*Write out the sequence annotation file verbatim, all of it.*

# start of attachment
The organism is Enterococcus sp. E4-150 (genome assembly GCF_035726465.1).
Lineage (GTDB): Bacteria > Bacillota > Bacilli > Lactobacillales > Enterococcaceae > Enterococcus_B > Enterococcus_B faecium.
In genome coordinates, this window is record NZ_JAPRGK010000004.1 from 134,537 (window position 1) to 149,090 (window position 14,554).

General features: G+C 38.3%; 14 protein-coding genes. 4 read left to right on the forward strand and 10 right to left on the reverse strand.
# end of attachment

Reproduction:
The organism is Enterococcus sp. E4-150 (genome assembly GCF_035726465.1).
Lineage (GTDB): Bacteria > Bacillota > Bacilli > Lactobacillales > Enterococcaceae > Enterococcus_B > Enterococcus_B faecium.
In genome coordinates, this window is record NZ_JAPRGK010000004.1 from 134,537 (window position 1) to 149,090 (window position 14,554).

General features: G+C 38.3%; 14 protein-coding genes. 4 read left to right on the forward strand and 10 right to left on the reverse strand.